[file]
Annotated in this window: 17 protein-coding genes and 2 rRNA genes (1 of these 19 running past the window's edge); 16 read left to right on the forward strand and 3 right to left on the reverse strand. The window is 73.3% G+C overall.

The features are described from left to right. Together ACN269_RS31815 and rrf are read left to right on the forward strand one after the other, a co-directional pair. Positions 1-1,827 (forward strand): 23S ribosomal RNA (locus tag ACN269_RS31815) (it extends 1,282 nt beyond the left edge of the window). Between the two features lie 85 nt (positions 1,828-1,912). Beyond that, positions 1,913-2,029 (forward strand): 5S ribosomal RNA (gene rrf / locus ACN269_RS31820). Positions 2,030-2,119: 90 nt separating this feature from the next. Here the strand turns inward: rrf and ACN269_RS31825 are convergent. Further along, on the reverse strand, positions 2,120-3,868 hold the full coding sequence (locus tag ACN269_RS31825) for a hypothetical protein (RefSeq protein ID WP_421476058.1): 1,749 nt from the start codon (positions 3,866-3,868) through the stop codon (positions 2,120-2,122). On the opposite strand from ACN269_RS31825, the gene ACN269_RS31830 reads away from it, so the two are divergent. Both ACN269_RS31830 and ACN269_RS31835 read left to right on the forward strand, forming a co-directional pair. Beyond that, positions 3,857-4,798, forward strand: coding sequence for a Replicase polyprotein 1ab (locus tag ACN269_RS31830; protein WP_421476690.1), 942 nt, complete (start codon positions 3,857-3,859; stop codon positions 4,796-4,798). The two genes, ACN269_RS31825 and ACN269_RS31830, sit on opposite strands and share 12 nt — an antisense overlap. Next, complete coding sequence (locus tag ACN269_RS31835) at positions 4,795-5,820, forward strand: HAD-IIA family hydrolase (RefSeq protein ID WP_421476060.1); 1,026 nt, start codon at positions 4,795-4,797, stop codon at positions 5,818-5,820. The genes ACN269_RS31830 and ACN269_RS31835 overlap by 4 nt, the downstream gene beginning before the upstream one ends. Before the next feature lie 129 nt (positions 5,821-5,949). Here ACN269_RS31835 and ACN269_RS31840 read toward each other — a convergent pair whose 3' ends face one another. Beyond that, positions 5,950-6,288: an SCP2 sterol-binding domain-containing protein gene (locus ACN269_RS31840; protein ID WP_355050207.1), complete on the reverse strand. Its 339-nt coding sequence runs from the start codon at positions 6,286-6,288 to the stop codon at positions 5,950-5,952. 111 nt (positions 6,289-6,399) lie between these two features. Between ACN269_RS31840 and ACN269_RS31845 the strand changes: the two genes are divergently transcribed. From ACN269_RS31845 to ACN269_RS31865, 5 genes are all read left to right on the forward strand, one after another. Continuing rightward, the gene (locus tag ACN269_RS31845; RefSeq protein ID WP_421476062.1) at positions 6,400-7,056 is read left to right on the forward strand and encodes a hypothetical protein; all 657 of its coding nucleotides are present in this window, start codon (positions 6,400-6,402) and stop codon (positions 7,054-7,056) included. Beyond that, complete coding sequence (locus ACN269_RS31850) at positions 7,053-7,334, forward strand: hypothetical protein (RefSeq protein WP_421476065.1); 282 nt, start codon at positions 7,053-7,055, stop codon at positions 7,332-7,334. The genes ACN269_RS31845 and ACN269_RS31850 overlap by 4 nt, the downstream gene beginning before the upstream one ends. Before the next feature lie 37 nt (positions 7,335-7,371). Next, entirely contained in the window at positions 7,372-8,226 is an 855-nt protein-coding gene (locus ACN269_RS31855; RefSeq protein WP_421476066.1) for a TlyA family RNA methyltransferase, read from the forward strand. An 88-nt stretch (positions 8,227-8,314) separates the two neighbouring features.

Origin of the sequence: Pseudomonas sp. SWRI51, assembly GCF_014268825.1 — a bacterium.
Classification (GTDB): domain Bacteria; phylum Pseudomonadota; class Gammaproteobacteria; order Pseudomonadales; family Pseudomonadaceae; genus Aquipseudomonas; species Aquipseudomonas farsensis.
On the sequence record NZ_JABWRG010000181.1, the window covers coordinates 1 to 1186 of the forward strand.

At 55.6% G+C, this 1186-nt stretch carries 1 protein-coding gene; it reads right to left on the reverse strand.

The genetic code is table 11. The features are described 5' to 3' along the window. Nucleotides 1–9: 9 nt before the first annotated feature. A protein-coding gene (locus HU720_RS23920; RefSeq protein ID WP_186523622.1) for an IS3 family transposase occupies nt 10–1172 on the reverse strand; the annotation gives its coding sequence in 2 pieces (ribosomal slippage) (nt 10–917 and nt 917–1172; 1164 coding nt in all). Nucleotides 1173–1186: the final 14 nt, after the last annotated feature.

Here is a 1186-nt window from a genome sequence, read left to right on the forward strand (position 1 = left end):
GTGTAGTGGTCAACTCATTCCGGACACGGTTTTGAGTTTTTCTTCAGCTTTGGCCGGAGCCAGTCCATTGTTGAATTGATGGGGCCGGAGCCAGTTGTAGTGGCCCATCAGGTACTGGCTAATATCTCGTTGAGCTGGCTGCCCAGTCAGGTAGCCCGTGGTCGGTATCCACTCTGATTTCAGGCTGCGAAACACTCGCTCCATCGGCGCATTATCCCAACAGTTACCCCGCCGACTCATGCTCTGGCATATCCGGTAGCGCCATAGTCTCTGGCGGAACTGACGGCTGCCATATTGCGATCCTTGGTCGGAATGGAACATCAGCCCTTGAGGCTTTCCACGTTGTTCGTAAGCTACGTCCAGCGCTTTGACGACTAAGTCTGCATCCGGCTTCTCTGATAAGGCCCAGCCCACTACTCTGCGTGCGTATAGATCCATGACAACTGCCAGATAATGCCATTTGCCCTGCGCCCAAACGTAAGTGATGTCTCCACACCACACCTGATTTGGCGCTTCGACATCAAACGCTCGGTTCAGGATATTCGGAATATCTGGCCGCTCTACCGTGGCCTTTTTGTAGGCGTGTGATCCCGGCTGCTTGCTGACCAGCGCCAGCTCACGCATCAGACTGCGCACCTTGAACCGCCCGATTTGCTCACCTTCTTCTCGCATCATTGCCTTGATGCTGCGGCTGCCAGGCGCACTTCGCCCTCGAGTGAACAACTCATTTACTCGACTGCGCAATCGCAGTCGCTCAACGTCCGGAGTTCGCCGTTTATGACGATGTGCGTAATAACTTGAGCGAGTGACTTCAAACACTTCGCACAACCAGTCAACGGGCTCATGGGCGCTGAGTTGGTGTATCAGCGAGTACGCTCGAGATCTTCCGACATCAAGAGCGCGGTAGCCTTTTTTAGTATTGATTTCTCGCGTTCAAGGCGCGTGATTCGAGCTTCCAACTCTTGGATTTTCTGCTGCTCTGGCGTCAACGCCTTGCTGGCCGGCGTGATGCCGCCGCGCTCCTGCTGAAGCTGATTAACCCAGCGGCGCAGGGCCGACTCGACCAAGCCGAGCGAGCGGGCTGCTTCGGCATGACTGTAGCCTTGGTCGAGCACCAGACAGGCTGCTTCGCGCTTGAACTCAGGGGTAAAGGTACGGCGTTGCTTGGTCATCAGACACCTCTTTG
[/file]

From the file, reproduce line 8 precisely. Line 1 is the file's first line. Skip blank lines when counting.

Here is a 1186-nt window from a genome sequence, read left to right on the forward strand (position 1 = left end):